# Feasability of Launching Cones?

How feasable would it be to launch/shoot the cones? I’ve only thought about it and haven’t been able to test anything yet, but what would be the limits to it and how would it be done? I’ve thought about a shooter similar to Ultimate Ascent and keep the cone lengthwise. I feel it would pretty dramatically reduce cycle times if you can build one which is reliable as aopposed to an arm where there are lots of considerations in terms of center of mass and cantilever systems.

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Something something axisymmetric stable axis of spin

try spinning it when you throw it. The orientation matters, but we found the results interesting.

Spinning in which orientation? I feel that doing it like a bottle flip could cause some inconsistency, but if you were to spin it around the vertical axis that could help with stability and act as a gyro of sorts.

I tossed them by hand a little because I was curious. It’s not really something on 4272 radar, but it was slightly easier that I assumed it would be. Seems like the weight distribution of the cones make them “hook” on to the bar sorta easy. I wouldn’t be shocked if I saw a couple teams pull it off, but I don’t think it’s super reliable and it wouldn’t be simple for many teams.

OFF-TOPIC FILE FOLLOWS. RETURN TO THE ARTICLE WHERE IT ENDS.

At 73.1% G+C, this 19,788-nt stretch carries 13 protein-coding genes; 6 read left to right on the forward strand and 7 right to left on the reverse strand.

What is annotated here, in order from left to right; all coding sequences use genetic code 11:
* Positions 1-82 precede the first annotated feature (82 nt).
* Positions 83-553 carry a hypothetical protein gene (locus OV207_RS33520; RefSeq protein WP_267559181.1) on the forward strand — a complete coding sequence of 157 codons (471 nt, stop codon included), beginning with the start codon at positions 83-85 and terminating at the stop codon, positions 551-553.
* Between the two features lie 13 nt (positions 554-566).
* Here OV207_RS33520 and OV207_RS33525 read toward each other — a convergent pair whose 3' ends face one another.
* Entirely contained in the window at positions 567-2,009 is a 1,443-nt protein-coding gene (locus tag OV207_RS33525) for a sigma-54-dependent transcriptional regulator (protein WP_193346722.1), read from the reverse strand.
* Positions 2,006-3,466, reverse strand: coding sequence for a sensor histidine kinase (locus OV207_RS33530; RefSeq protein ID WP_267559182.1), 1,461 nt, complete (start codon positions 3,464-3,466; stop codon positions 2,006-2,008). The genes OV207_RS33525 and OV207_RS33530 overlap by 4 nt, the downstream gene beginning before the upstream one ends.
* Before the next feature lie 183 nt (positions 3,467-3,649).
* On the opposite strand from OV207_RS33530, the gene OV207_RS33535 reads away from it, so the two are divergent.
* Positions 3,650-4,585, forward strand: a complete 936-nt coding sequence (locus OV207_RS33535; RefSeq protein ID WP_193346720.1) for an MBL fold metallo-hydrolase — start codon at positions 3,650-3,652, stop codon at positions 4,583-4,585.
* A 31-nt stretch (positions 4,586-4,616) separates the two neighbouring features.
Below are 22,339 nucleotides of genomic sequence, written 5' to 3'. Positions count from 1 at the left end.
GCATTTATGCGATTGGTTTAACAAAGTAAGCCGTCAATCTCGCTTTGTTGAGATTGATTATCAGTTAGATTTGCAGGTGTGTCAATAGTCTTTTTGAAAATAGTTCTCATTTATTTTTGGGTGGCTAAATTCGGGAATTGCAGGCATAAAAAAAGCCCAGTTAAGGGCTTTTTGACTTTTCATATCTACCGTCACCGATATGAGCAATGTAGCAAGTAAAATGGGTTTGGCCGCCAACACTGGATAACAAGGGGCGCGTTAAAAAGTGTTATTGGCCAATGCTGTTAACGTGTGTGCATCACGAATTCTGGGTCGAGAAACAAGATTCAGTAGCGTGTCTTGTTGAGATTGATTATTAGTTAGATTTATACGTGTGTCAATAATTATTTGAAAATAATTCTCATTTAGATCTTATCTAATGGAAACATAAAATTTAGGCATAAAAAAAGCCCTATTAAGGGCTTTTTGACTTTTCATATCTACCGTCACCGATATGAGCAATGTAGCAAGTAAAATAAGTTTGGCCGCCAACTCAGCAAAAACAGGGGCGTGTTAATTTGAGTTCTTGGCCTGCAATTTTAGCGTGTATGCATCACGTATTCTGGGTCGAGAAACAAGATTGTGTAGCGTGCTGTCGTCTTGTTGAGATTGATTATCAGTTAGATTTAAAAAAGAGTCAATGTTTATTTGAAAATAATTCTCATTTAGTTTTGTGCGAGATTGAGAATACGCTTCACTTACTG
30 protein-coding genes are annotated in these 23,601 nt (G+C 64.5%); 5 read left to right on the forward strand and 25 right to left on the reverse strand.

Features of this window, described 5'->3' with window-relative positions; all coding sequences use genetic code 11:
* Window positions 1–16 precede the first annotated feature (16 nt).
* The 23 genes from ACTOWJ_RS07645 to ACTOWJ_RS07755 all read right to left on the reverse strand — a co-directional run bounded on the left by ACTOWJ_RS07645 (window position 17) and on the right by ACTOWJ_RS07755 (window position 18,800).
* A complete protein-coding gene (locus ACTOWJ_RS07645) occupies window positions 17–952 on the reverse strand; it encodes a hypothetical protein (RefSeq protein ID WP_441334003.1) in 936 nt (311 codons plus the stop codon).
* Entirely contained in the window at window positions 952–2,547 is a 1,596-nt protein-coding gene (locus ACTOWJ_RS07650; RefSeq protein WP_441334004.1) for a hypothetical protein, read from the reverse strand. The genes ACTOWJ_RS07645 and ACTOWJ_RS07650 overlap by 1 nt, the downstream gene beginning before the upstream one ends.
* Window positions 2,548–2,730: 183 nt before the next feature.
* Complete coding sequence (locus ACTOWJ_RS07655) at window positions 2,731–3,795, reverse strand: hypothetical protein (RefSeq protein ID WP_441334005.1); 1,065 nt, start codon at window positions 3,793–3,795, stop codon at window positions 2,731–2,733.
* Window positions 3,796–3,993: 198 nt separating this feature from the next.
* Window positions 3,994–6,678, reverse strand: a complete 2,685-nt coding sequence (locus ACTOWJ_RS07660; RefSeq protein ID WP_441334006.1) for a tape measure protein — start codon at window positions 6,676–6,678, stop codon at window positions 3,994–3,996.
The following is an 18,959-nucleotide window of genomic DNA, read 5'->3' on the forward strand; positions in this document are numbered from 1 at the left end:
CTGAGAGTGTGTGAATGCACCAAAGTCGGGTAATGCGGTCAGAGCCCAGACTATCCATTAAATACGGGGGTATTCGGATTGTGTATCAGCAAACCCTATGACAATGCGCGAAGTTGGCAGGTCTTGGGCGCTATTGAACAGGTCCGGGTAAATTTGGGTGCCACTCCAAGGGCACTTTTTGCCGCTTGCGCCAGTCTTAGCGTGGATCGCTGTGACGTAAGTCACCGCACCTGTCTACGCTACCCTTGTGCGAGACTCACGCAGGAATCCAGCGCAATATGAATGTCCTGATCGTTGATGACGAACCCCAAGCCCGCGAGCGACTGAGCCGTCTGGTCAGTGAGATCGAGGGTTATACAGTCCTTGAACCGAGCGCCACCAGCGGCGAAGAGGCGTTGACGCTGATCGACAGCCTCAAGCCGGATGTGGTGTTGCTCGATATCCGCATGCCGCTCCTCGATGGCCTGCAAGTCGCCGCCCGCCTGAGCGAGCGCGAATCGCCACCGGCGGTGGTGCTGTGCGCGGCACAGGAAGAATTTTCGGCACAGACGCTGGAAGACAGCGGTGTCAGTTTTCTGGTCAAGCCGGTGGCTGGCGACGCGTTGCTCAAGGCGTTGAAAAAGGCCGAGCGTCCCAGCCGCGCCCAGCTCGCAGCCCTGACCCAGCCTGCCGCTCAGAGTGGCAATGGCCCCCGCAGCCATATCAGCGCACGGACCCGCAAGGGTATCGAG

I think shooting cubes is actually pretty viable based on some of the testing by 3847. I think you will see some really strong robots that ignore cones entirely and only focus on shooting cubes.

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If you spin the cone about its long axis, then it cannot spin in any other direction, and the opening will stay in the same place as it flies–no matter what orientation you throw it at.

This is because of its moments of inertia–the cone is axisymmetric, meaning two directions’ moments of inertia are equal and larger than the third, so the angle is stable.

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Shooting with the cubes is definitely viable, we’re just experimenting with adapting a shooter to both game pieces as that could make the robot pretty low depending on execution. Nothing’s been figured out yet, I just wanted to guage our options.

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If you were to do something like that, then, how would it intereact with the air? I don’t know if the weird shape would help or hurt in that regard.

I reccomend playing with the cone–throwing it, compressing it, doing who-knows-what–to deterimine how it will react to various things.

However, the principle for why it behaves as I’ve described is the same reason an American football or Frisbee disc don’t change their orientation while thrown. Air resistance imparts at most a small wobble.

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In my opinion, shooting cones seems much more reliable than cubes. It’s hard to trust the cube by how much it bounces around but it is definitely possible. The cone idea does spark my interest though.